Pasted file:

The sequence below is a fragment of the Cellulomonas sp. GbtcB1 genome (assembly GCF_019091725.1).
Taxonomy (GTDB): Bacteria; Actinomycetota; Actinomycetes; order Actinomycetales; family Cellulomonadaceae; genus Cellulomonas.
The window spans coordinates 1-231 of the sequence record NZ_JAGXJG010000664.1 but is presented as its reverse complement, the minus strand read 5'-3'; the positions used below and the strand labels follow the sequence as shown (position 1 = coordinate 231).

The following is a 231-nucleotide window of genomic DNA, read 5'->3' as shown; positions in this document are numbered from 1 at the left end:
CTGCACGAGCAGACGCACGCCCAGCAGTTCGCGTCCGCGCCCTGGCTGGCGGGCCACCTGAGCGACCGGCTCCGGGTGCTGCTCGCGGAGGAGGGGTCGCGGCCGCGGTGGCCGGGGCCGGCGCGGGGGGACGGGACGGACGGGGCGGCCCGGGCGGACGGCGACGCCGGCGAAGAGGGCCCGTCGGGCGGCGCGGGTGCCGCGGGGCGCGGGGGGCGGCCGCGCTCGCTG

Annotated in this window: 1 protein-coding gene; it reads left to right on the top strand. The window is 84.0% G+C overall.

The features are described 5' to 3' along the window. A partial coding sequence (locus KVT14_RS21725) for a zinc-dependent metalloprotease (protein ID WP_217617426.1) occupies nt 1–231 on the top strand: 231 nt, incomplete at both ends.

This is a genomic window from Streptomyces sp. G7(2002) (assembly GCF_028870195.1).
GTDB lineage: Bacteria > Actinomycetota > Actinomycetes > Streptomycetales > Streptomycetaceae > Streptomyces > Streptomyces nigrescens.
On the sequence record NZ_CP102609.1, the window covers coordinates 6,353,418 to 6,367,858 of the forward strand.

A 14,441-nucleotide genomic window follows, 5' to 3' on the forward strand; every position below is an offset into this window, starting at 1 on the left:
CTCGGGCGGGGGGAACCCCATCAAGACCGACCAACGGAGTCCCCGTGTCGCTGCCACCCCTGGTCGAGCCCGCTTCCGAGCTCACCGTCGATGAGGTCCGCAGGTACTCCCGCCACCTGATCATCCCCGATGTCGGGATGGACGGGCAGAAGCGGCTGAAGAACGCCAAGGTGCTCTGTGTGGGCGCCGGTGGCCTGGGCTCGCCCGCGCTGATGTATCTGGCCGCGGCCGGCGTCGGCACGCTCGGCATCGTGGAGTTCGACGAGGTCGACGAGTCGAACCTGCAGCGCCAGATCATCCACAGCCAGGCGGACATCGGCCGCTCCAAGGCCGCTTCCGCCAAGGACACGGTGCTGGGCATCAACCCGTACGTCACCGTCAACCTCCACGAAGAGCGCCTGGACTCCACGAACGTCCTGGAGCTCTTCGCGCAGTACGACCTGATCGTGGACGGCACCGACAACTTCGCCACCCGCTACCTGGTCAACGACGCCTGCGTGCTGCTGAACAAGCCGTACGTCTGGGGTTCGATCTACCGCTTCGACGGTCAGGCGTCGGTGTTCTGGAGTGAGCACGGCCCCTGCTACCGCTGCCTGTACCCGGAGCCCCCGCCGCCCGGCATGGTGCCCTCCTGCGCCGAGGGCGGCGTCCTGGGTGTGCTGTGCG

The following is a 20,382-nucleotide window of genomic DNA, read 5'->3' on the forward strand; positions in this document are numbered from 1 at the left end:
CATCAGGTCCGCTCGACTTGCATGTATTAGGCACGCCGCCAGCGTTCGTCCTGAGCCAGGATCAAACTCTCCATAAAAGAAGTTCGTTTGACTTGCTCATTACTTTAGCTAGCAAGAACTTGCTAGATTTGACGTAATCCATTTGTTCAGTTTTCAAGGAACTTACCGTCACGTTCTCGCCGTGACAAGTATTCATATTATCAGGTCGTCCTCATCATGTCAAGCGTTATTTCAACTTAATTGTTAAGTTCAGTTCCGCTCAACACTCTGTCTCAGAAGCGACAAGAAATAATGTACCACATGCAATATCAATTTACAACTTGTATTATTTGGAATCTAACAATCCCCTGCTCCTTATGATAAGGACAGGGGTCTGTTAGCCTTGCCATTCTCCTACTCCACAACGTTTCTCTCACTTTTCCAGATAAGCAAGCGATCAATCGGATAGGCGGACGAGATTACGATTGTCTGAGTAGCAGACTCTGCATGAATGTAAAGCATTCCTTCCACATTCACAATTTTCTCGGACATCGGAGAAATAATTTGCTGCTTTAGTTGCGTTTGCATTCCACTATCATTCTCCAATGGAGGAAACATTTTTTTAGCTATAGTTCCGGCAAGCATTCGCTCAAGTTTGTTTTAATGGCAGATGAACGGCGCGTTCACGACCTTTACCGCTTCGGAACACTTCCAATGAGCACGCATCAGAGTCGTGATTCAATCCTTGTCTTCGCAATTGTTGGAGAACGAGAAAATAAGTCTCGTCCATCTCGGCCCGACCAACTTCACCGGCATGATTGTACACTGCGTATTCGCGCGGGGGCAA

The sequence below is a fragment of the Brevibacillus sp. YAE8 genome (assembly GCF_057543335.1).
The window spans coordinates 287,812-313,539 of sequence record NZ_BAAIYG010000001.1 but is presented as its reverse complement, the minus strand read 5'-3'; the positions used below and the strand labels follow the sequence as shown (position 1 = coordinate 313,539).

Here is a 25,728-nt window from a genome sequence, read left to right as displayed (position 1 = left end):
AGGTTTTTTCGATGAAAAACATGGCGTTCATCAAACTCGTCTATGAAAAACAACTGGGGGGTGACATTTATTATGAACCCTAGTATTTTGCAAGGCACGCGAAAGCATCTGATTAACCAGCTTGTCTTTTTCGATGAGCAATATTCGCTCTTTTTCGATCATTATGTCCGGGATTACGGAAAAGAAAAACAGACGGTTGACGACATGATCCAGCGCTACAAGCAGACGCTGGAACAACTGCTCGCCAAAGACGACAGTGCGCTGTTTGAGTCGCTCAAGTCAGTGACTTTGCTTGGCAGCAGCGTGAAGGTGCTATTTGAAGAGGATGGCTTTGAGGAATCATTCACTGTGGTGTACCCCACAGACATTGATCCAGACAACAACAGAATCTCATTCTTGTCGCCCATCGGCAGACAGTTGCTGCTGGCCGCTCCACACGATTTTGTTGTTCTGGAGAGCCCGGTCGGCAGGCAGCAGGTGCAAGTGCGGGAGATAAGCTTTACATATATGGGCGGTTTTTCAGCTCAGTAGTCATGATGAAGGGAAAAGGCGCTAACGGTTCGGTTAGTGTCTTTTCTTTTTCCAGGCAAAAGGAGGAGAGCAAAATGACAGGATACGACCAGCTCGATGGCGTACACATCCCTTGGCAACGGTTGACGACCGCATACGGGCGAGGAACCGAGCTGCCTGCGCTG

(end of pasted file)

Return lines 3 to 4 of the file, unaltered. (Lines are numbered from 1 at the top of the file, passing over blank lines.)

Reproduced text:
The window spans coordinates 1-231 of the sequence record NZ_JAGXJG010000664.1 but is presented as its reverse complement, the minus strand read 5'-3'; the positions used below and the strand labels follow the sequence as shown (position 1 = coordinate 231).

The following is a 231-nucleotide window of genomic DNA, read 5'->3' as shown; positions in this document are numbered from 1 at the left end: